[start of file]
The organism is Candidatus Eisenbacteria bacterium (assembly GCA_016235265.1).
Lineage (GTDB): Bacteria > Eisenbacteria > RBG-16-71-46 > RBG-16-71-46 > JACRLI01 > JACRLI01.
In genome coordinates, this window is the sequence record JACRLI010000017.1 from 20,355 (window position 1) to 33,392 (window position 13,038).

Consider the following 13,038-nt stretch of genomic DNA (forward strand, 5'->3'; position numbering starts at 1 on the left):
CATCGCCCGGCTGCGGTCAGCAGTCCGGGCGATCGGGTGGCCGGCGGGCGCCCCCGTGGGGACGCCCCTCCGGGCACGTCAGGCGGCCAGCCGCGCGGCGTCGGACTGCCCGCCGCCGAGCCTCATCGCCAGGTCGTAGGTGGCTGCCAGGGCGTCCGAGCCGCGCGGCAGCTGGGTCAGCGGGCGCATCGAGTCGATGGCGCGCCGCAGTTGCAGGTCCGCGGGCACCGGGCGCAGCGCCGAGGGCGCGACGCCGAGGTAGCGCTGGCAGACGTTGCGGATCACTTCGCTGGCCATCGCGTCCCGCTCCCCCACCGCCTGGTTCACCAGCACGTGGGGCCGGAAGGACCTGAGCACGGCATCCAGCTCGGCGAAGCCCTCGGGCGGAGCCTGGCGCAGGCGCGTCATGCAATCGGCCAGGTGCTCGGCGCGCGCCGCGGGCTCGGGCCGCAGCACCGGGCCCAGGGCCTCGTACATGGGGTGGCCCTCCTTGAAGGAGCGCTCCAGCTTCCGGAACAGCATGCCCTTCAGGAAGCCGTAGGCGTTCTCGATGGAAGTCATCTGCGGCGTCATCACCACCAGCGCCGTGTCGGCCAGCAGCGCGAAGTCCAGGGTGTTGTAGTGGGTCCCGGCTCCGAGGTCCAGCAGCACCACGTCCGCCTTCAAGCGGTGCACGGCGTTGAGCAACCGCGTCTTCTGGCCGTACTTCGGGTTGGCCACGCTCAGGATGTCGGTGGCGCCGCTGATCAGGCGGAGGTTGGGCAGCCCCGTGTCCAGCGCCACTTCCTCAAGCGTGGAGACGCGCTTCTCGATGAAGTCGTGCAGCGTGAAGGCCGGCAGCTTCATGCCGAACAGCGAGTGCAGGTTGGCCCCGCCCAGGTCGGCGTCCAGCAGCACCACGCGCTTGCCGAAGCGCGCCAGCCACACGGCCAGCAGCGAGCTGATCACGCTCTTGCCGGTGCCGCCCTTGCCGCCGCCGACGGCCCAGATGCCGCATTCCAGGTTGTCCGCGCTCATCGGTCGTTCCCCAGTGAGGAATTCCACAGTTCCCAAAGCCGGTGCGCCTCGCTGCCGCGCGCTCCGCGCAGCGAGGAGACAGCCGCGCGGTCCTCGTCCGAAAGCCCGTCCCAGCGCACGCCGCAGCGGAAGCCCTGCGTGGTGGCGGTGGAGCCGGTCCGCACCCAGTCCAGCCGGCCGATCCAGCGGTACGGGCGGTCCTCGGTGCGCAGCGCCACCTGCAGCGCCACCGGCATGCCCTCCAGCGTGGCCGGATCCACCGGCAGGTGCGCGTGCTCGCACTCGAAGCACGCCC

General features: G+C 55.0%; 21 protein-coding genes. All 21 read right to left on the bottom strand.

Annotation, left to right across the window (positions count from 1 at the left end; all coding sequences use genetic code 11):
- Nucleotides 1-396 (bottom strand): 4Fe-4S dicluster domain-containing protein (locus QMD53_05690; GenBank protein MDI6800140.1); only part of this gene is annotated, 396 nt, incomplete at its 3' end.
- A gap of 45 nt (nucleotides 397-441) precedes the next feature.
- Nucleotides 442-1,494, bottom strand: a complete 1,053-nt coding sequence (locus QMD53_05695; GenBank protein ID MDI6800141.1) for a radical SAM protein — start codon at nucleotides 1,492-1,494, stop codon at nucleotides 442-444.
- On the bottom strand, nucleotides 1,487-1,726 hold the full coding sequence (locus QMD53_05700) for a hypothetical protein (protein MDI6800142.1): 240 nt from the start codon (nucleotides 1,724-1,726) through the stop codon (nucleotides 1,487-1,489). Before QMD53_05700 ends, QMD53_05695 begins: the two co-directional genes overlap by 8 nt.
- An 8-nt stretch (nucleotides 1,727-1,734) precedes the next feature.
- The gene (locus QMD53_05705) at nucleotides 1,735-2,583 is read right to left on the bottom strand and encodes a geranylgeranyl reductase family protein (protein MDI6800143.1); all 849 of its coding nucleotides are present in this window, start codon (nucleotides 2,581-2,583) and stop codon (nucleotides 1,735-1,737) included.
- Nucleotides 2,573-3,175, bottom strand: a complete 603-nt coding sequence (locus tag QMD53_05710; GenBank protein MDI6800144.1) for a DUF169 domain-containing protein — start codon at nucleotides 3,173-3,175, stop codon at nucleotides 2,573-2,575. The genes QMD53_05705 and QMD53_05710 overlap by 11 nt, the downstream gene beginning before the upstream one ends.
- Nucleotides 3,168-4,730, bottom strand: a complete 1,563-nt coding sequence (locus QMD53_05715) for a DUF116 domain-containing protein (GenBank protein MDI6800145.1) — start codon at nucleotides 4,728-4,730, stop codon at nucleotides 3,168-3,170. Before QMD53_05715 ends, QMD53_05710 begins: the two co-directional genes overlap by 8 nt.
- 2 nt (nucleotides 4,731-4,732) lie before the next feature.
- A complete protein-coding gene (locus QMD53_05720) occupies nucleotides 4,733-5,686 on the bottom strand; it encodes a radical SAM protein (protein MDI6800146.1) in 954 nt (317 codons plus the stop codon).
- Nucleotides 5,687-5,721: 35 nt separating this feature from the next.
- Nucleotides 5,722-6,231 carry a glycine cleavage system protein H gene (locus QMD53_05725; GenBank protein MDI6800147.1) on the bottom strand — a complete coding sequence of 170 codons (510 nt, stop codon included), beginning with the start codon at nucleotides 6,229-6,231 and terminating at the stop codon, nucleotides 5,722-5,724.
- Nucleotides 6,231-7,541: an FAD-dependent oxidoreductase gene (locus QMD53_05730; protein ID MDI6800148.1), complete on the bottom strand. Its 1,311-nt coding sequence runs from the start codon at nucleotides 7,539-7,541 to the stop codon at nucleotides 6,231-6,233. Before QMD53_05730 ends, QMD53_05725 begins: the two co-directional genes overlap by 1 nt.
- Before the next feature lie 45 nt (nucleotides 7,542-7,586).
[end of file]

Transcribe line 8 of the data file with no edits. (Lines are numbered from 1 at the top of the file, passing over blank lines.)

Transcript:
- Nucleotides 1-396 (bottom strand): 4Fe-4S dicluster domain-containing protein (locus QMD53_05690; GenBank protein MDI6800140.1); only part of this gene is annotated, 396 nt, incomplete at its 3' end.